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The Art of Pruning

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Before the sap starts flowing in the spring, it’s good to prune your plants. If severe pruning is required, this is the time of year to tackle the project. Not all plants can take severe pruning, and flowering plants that have already formed their flower buds will sacrifice their spring bloom if pruned. However, the advantage of early pruning is the maximum re-growth that results, which will fill in your plant beds.           


Pruning is an art and the most feared task of homeowners. Many foundation plantings become overgrown due to lack of pruning. Hedges planted as screens may become thin at the bottom because they were not pruned—pruning helps keep them full. Homeowners should worry more about the consequences of neglecting to prune rather than hesitating due to anxiety over how and when to prune. The consequences of not pruning are extensive and costly.


Plants should do what you want them to do, and they need to be trained. Pruning shears should be part of the gear you carry each time you enter the garden. Pruning is an art you learn by doing. A little snip here and a little snip there will do wonders for your plants and your confidence. Always prune to just above a leaf or a break. Use a sharp bypass-type pruner. As you begin to know your plants, you will also learn when and how to prune.  


Hedge trimmers should be used to trim hedges and hand pruners should be used to prune the rest of the garden. Most gardeners work with powered equipment: mowers, blowers, and hedge trimmers. But the use of power equipment to prune a foundation planting can leave it looking like something from Disneyland—with formally trimmed shapes rather than gracefully integrated plants flowing together to create an interesting design.


A foundation planting should be pruned with hand pruners. It is an art you may have to learn on your own—or you may choose to hire someone else who is experienced with hand pruners to accomplish this task. There are many little tricks that can be learned when pruning plants—but mostly pruning involves common sense and the understanding of a few growth-related topics. You will learn by trial and error; but remember, the greatest error you can make is not to prune at all. I will try to give you some brief insights and a few basic principles.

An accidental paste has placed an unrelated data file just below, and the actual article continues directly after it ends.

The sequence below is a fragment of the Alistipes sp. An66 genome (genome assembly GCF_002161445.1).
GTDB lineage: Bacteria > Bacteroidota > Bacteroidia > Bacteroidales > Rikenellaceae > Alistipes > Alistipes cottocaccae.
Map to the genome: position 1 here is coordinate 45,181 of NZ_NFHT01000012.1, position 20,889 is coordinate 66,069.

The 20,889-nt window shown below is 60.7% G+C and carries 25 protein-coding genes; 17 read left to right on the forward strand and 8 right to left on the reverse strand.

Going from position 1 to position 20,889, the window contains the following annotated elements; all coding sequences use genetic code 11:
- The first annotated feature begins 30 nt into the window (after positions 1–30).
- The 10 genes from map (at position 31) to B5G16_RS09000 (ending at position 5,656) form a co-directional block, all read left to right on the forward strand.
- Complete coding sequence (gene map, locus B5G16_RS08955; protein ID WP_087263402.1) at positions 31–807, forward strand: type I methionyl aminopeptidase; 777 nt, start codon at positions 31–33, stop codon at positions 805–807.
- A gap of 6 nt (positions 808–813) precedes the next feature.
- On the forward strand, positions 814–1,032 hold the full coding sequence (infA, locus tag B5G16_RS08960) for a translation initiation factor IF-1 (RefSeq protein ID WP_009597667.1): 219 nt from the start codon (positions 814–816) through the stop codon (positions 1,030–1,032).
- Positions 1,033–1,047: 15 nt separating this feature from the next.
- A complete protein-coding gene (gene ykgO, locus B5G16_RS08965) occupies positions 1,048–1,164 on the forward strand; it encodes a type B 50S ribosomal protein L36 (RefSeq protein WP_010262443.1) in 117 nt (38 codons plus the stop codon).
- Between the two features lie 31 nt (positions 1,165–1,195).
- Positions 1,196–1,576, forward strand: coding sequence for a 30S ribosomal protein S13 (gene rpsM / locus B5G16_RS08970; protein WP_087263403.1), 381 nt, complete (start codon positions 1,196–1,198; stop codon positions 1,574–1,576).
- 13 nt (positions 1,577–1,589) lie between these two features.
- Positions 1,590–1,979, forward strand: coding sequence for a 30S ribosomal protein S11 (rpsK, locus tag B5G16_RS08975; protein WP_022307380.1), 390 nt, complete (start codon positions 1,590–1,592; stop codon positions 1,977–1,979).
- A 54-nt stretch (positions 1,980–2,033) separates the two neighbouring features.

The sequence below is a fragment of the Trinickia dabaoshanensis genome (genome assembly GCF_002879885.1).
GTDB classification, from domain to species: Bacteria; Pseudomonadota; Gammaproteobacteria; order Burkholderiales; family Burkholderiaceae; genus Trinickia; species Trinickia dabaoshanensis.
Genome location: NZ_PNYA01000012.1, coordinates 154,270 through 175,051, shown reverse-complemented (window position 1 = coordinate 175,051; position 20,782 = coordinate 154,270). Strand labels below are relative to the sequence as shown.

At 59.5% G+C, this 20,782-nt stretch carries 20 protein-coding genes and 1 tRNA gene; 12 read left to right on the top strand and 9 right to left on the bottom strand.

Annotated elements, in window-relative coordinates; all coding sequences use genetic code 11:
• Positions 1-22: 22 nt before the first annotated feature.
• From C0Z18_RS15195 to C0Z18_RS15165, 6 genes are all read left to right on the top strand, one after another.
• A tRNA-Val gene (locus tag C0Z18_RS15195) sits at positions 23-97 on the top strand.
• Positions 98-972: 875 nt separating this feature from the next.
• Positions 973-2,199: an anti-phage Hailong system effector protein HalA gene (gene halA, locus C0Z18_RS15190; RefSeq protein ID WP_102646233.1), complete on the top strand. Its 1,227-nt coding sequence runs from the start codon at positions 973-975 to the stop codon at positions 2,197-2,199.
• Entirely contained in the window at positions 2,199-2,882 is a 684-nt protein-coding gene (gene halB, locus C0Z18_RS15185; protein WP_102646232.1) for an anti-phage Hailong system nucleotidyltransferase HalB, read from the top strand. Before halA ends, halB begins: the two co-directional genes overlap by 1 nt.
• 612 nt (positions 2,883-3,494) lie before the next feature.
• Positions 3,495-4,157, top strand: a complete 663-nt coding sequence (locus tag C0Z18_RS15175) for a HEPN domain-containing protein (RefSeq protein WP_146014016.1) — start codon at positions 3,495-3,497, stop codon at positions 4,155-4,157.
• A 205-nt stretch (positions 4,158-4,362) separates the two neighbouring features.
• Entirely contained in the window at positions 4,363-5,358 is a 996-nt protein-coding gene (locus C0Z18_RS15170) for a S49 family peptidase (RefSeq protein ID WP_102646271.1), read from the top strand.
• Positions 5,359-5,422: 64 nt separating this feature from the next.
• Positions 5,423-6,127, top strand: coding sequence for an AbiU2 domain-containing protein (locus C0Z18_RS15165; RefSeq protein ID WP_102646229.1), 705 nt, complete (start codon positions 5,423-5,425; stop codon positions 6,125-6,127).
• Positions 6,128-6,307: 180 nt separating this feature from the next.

Pruning terminal growing points forces lateral branching and usually leads to fuller, more compact plants. The more you prune a hedge, the fuller it becomes.      Do not prune too deeply or into the hardwood; rather, prune more frequently. To stop terminal growth, top it. Once you top a hedge, prune it each year to keep it from becoming top heavy.




When I was at Cornell, one spring semester I worked Saturdays at the Cornell Plantations. They had test plots with hedges grown from various plant materials showing the consequences of the various pruning techniques used to create them. I was amazed by the sight of a white pine hedge—narrow but so thickly grown you could not see through it—and it was only nine feet tall. When a pine tree puts out its first growth, cut it back and you will force three new spurts of growth, each helping toward the creation of a very full tree.


Next to my mother’s house we planted a blue spruce tree that could have taken over the parking lot by now. Forty years later, it is a narrow tree flanking the corner of the house. Both customers and horticulturists constantly ask me what the species of this narrow (but full) blue spruce is. When I tell them that it is Picea pungens, “Fat Albert” (a common blue spruce variety), they are in shock. “How did you keep it so narrow?” they ask. Every Christmas, we used its blue tips to make our wreaths and centerpieces. We pruned every tip on the tree every year. The tree grew as a beautiful narrow spiral. The lessons I learned from working on this tree remind me of my college days working on the Cornell Plantations. Great looking hedges don’t just happen; great gardeners create them.   


Most Ericaceous plants initiate their flower buds in the heat of summer, developing the buds during the cold of winter and flowering during the warmth of spring. Pruning should take place immediately after they have flowered. In the summer, fall, or winter you may want to take out a branch here or there that has gotten too tall. This is done to maintain the plant’s shape and keep its height down.


Most flowering plants can be treated in a similar manner. Most blue and pink hydrangeas bloom on second-year wood, so prune out only the current year’s growth, but leave all the new growth on the bottom for next year’s flowers. White flowering varieties usually bloom on current season’s growth. Check with your local nursery for varietal differences.


If you are planting shade trees on your property, you will have to prune their lower branches off as they grow, so you can walk, play, and see under them. Tree limbs that are too low often block great views. Severe pruning on overgrown evergreens, trees, and shrubs should take place in early spring, allowing the plant a chance to rebound during a season of growth. Most flowers will not bloom the year that this is done. Before you prune your plant back severely, check to see if your variety will tolerate it.   


Photo courtesy of Kevin Tuck

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